able to demand and obtain release from facility *if improved* IV. Patient Rights (does not matter if patient is voluntary or involuntary) Right to treatment: administration of care according to rules and principles -evidence based care; NO experiments -1972 Wyatt v. Stickney least restrictive environment -1975 O’Connor v. Donaldson free of restraints and seclusion refuse treatment -1979 Rogers v. Okin consent for treatment -informed consent confidentiality
-HIPAA -PHI (patient privacy using specific identifiers) -Duty to Warn 1974 / Duty to Protect 1976 -Tarasoff v. Regents of University of Cali -Police officer can warn patients if need be access to personal belongings/needs -visitors, daily exercise, phone, writing supplies request release -can NOT demand release right to bring civil suite - torts: civil law for wrongful conduct Suspension of rights -event of injury -event of harm to self/others *must give reason why: presenting behavior, duration of behavior, alternative provided* V. Involuntary commitment -not sought for by the patient ‘Burden of proof’ stating that patient is not a threat to themselves or others. Must be sought by family, case manager, authorities etc. -Seen as an act of beneficence Order of detention - court order mandate for a psychiatric evaluation VI. Emergency involuntary commitment-Pink Slip, 72 hour hold Suicidal or homicidal: inability to keep self safe; harmful to others Patient may or may not have true mental illness Review of admission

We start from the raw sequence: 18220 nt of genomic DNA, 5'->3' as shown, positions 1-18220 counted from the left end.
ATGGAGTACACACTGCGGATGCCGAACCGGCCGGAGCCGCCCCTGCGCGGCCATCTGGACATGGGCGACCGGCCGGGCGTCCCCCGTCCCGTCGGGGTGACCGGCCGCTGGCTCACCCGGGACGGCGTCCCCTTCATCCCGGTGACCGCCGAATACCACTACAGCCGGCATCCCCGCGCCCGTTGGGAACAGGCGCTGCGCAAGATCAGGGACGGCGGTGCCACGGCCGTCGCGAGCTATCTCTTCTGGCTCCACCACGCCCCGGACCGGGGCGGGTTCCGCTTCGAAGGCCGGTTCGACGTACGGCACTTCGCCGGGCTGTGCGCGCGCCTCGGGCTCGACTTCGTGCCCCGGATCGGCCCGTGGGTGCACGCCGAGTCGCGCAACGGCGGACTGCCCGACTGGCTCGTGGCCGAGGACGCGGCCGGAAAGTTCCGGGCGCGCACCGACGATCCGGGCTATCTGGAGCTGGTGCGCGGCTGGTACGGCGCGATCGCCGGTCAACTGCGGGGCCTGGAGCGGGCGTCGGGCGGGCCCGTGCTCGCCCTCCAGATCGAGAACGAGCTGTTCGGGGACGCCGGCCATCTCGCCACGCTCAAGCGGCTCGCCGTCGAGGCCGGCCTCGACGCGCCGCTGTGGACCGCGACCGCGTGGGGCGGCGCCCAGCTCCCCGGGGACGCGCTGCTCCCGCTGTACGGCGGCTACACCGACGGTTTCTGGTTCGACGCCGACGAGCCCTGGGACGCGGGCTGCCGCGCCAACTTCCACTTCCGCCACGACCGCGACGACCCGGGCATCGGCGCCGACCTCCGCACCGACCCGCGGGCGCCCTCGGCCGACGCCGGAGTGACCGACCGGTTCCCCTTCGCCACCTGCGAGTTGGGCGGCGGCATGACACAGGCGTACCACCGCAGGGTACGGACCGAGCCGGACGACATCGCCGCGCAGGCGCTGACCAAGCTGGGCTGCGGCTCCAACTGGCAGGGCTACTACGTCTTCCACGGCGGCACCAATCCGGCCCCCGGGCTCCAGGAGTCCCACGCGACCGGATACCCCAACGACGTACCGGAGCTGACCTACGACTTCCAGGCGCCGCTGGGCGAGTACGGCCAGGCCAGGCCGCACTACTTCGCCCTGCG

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- Fall '19
- Psychiatry, Patient Rights, Dosette Bush Jones